Could Moonfall Really Happen?

We check in with a real-life disaster researcher to see if Roland Emmerich’s new movie Moonfall is backed up by real science.

The Moon and Griffith Observatory
Photo: Lionsgate

With many of his past films, director Roland Emmerich has specialized in portraying the most extreme kinds of mass destruction events possible, whether it’s climate change on a colossal scale, the shifting of tectonic plates worldwide or a massive army of alien invaders filling the skies. In his new movie, Moonfall, Emmerich kind of combines all those threads (after a fashion) in a tale of what might happen if the Moon suddenly begins plunging toward Earth due to mysterious, possibly intelligent forces.

Of course, one’s first reaction is to scoff: surely there is no chance of the Moon being untethered from its orbit and dropping onto the Earth, by either natural or artificial means. But that’s where Mika McKinnon comes in. A geophysicist and disaster researcher who has been providing science consultation for over a decade, she was one of a team of science advisers on Moonfall, specializing in giving even the most seemingly outlandish propositions a sturdy underpinning in real-life science.

“That’s an engineering problem,” she says when asked if the Moon could actually be dislodged and sent rolling like a billiard ball into its mother planet. “The physics checks out. It’s just engineering, whether or not you could actually pull off moving it. As for naturally doing it, there are circumstances under which you could move the orbit of the Moon to be closer. But that would be quite extraordinary to do.”

McKinnon explains that the Moon is actually moving farther away from the Earth, as part of the delicate gravitational dance that the two bodies do (with the participation of the Sun, as well). But she adds that her job as a science consultant is not to inform the filmmakers that their story can’t be told, but rather to give them at least a plausible context for the scenario they’re developing.

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“One of the really fun things about science consulting is that it’s often a question of what do you need for the storyline and I will find a way to make it happen,” she says. “So what is the situation that is required? Let’s figure out the plausibility behind that, here is your science to support the story you’re going to tell anyway.”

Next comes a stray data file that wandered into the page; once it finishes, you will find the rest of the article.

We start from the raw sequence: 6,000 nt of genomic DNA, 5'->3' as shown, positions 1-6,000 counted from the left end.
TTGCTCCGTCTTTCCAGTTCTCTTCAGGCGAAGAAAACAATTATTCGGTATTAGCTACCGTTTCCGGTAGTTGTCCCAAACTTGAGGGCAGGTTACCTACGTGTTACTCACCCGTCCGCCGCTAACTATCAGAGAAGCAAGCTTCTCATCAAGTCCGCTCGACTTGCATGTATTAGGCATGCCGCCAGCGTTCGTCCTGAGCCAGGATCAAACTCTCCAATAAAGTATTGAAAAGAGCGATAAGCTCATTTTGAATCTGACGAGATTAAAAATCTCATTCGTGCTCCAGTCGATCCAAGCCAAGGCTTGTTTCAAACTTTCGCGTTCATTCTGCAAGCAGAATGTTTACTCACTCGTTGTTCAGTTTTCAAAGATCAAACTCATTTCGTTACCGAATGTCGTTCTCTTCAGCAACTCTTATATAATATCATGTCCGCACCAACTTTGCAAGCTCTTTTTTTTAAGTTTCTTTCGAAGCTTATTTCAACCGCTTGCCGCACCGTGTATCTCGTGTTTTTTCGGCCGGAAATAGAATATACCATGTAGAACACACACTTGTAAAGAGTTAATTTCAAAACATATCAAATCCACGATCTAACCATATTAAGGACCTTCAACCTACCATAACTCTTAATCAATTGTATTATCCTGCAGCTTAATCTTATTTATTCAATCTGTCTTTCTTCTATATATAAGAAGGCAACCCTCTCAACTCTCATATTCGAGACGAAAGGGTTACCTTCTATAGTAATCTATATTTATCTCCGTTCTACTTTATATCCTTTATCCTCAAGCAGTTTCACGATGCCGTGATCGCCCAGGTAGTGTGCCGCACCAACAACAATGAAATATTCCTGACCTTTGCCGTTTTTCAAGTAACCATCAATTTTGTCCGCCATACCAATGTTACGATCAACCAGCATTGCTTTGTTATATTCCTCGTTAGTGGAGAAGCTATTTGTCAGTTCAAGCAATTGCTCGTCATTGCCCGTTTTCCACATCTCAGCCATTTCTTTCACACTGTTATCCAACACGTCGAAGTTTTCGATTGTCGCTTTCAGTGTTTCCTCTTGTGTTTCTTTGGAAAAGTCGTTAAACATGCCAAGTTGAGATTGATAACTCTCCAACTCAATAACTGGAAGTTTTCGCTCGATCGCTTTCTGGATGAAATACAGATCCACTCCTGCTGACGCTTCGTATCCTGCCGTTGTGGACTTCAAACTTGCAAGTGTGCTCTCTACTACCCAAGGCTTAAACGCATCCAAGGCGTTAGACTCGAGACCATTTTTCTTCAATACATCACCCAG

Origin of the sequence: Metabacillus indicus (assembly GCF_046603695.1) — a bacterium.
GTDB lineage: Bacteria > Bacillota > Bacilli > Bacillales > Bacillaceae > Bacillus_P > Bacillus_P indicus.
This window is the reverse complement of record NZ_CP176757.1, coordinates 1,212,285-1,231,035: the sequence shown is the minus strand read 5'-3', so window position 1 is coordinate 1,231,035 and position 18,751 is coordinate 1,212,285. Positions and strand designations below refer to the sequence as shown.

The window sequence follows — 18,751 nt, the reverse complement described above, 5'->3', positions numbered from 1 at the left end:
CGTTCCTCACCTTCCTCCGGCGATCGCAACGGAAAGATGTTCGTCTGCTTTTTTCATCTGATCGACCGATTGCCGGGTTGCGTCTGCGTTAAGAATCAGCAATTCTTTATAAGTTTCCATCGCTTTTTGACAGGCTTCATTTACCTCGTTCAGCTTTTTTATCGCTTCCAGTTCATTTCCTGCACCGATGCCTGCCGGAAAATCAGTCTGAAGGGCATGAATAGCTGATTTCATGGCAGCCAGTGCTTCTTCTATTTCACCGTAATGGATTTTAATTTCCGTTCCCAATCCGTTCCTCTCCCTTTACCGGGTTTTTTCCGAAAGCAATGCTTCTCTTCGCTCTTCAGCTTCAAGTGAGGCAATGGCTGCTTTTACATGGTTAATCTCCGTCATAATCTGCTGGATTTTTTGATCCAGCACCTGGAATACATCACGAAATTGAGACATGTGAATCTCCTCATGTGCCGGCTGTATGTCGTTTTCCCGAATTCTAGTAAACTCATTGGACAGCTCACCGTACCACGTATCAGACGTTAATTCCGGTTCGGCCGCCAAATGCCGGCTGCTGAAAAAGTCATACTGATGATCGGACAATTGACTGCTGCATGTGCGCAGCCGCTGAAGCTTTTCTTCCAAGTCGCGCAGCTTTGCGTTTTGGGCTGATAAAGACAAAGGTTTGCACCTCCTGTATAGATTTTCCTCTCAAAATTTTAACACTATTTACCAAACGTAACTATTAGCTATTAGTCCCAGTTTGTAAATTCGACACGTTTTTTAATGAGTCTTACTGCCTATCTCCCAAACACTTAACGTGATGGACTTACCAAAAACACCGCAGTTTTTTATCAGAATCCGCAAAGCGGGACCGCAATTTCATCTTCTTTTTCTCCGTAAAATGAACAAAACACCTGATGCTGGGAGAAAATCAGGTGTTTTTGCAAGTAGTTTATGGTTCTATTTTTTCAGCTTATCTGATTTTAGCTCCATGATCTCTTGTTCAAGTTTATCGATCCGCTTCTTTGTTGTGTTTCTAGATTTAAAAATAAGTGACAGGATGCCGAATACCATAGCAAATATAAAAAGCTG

McKinnon continues that she and the other science advisers on Moonfall used real scientific models to map out just what things on Earth might look like if the Moon began skimming closer to the surface.

“As the moon gets closer, its orbit is going to go faster and faster and faster, just like if you’re putting your arms in or out when spinning around in an office chair — you’re going to go slower or faster,” she says. “So we did model that out. We also talked about things like objects having a Roche limit, a point where their gravity is strong enough to start shredding objects…(So the Earth) would shred the moon.”

As for whether humanity — or least some representatives of it, such as those played in the movie by Halle Berry (Bruised), Patrick Wilson (Aquaman and the Lost Kingdom) and John Bradley (Game of Thrones) — could mobilize their resources to stave off the catastrophic collision of the Moon and Earth, even McKinnon’s skills at modeling and predicting large-scale disasters are not enough to definitively answer that question.

“We are not easily motivated into collective action in a lot of ways,” she says. “We talk about this in disaster science — that we survive together or die alone, that we need to work together in order to survive. You need to be able to have the efforts of more than just one person or one small group in order to have that resiliency and the adaptability and the ability to rebuild. It is challenging to see us taking collective action when we’re seeing worsening climate disasters, and when we’re two years into a pandemic where we’re still running into issues with collective action and policy decisions and access to vaccines and all of that. So it’s really challenging to see us come together on this.”

In other words, while the events of Moonfall might be far-fetched on their own, the idea of humanity coming together to save itself might be the real leap of imagination.

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Moonfall opens in theaters this Friday (February 4).